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Legislative Assembly for the ACT: 2009 Week 02 Hansard (Wednesday, 11 February 2009) . . Page.. 660 ..

will no longer be available to be exercised in those circumstances. That is why the amendment is being introduced.

It is also worth making the point that the commonwealth’s cabinet notebook is explicitly exempt from the commonwealth’s FOI laws as well. So any suggestion that this is radical or that this is an introduction, as Mr Rattenbury claimed, of something that does not exist in any other legislation is just false. It is just false. For that reason we believe it is important to provide this exemption.

This exemption does not apply to all cabinet documents. I note in Mr Rattenbury’s comments there was some suggestion, or some implication that I read into his comments anyway, that this was going to apply to all cabinet documents. It does not. It applies—and I think Mr Rattenbury acknowledged this in his statement later on in his speech—to the cabinet notebook itself. It is a minute book—the minutes of cabinet, not the decisions of cabinet, per se. It is the minutes of discussion in cabinet.

As I have previously outlined to members in speaking earlier to this amendment, there are good reasons why the minutes, which reflect the discussions of cabinet, are protected—for the purpose of ensuring that the collective decision making role of cabinet can be maintained. In keeping with the notion of cabinet solidarity which underpins other in-principle documents such as the ministerial code of responsibility ministers are bound to support the decisions of cabinet once decisions have been made even though in cabinet they are free to argue against certain policy positions. Once cabinet makes its decision all ministers are bound to accept and support that decision.

If the cabinet notebook which records those discussions and the legitimate and reasonable disagreements that may occur on policy matters within cabinet is to be made available through freedom of information, the ability of ministers to freely and openly argue their positions in cabinet will be compromised because it will immediately be used to highlight for political ends what political opponents of the government will see as division within the government. That is a destructive use of FOI in a way that undermines the notions of cabinet government and collective responsibility.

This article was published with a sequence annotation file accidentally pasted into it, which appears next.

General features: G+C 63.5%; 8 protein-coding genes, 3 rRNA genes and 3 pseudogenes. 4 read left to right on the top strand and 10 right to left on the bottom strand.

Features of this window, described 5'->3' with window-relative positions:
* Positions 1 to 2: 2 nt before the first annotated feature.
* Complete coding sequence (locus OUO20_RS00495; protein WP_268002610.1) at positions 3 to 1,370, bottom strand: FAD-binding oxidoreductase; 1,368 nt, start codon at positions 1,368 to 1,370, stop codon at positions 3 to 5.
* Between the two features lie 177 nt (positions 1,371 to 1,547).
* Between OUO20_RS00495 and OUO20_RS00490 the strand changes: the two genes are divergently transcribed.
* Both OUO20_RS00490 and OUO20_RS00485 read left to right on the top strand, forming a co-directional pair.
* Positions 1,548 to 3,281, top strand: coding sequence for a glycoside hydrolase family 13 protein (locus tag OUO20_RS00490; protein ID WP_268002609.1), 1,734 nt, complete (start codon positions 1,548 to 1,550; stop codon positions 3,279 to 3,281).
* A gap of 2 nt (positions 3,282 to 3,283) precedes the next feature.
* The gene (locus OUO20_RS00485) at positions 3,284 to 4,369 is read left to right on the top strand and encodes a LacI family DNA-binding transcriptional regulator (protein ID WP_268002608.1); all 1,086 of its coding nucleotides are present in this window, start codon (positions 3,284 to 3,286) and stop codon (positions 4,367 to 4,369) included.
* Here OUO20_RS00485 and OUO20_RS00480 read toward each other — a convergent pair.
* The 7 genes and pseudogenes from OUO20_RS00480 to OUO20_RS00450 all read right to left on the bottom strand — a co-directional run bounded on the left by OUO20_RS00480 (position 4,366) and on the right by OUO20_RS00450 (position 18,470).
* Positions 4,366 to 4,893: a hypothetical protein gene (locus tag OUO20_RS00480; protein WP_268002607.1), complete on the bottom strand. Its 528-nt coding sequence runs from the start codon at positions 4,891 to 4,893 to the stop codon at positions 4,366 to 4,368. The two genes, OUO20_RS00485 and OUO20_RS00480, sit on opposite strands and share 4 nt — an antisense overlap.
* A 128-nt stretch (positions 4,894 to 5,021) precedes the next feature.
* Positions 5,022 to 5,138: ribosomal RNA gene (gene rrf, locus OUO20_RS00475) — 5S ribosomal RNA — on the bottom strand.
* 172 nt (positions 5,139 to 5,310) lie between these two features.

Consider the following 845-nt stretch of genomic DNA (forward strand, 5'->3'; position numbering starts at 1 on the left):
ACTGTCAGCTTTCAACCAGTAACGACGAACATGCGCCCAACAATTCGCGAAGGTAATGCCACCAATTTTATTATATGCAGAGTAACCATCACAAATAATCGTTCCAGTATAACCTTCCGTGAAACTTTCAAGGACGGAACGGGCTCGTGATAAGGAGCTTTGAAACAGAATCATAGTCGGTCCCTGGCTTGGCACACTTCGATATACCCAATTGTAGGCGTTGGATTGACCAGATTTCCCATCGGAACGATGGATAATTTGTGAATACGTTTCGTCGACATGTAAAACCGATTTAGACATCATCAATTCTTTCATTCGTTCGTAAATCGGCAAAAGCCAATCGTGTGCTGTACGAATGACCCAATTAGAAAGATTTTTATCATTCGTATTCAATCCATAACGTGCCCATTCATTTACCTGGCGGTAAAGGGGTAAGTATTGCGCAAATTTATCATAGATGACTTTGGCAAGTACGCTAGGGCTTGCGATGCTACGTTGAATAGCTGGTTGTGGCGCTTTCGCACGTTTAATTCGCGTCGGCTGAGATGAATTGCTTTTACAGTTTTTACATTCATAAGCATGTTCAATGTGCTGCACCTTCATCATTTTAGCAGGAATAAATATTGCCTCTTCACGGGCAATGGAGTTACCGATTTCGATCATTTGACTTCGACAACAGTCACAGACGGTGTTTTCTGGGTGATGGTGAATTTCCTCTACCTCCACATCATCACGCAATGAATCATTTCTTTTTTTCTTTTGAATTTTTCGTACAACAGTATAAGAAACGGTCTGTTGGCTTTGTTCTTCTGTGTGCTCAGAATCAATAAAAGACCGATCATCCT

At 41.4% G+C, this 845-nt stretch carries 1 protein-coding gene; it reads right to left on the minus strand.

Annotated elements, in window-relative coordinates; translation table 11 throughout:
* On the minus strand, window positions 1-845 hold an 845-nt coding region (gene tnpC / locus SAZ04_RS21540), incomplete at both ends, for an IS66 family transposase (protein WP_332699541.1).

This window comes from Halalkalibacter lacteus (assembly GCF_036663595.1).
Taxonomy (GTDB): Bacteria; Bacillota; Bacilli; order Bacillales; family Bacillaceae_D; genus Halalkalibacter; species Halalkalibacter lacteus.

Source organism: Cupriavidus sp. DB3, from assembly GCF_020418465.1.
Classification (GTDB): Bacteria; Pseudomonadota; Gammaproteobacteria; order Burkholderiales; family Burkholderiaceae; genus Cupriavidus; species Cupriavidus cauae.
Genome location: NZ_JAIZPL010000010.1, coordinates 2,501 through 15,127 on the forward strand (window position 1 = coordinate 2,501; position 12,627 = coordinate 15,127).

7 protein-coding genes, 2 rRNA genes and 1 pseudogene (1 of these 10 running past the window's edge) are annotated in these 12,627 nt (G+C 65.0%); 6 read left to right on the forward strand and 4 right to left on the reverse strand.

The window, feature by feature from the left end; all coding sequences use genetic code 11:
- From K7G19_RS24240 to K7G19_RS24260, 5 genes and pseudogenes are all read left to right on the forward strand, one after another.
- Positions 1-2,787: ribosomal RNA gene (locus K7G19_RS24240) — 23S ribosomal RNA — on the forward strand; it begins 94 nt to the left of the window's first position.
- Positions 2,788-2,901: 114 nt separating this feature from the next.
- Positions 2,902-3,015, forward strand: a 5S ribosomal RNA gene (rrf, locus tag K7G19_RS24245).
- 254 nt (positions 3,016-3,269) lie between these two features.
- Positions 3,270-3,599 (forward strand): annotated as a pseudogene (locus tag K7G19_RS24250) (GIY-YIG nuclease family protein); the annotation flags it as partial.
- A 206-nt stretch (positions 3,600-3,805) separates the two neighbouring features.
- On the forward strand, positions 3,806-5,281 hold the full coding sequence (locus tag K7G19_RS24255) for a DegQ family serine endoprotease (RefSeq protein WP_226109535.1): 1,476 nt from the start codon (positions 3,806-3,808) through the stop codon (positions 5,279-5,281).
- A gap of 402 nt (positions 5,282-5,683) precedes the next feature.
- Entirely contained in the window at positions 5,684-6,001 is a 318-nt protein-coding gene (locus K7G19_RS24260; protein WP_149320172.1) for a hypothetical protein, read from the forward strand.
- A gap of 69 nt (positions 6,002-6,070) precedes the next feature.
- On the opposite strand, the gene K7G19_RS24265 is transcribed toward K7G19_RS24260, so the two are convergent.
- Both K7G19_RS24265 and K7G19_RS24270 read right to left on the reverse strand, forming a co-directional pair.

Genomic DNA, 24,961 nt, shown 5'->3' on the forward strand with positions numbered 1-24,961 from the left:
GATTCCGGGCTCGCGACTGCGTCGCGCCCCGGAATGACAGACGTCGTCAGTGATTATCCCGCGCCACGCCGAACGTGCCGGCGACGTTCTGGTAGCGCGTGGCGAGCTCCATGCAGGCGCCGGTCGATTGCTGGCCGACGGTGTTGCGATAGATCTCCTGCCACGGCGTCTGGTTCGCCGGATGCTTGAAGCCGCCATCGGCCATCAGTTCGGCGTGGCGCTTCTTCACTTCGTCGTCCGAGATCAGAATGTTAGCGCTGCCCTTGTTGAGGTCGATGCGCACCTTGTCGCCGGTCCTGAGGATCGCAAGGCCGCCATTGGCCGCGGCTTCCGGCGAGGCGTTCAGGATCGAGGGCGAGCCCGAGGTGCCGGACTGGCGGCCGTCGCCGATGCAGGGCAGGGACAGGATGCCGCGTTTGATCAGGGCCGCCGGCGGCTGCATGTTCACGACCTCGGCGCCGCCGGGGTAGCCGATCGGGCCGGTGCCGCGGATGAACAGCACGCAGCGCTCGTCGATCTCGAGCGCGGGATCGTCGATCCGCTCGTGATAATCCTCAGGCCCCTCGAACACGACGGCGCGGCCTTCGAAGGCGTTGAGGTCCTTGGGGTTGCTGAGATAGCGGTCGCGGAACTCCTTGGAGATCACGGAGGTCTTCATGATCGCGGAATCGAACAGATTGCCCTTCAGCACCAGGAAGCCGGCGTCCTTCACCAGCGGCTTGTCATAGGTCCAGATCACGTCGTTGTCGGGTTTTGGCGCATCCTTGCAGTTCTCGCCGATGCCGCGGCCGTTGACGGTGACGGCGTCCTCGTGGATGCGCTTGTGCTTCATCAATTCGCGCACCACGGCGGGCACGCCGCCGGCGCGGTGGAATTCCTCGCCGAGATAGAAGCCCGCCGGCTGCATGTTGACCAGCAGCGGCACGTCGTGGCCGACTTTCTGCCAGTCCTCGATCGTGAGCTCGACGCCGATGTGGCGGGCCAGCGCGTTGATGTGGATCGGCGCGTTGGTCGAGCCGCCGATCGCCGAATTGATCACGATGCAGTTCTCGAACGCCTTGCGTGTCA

That is why the amendment is being moved. It is not a radical change. As I say, this principle is well understood at the commonwealth level and there are no proposals to change it. So for these reasons we believe this is an appropriate reform and I commend the amendment to the Assembly. I thank Mr Rattenbury and the Greens for their support of it. We will continue to argue the importance of maintaining appropriate protections for this cabinet document in the forthcoming inquiry.

MRS DUNNE (Ginninderra) (4.08): I will be brief. There was another matter that I intended to address in my previous comments, and that was the interjection that the attorney made during my closing statement and then his expansion on that in his comments. When I said that the Stanhope government was not prepared to go down the same path as the commonwealth, I was referring to the commonwealth’s decision to do away with conclusive certificates. I was not in fact referring to the attorney’s proposals to create new classes of documents. The commonwealth is proposing, in its reforms, to create classes of documents that will not be subject to the act. I was not

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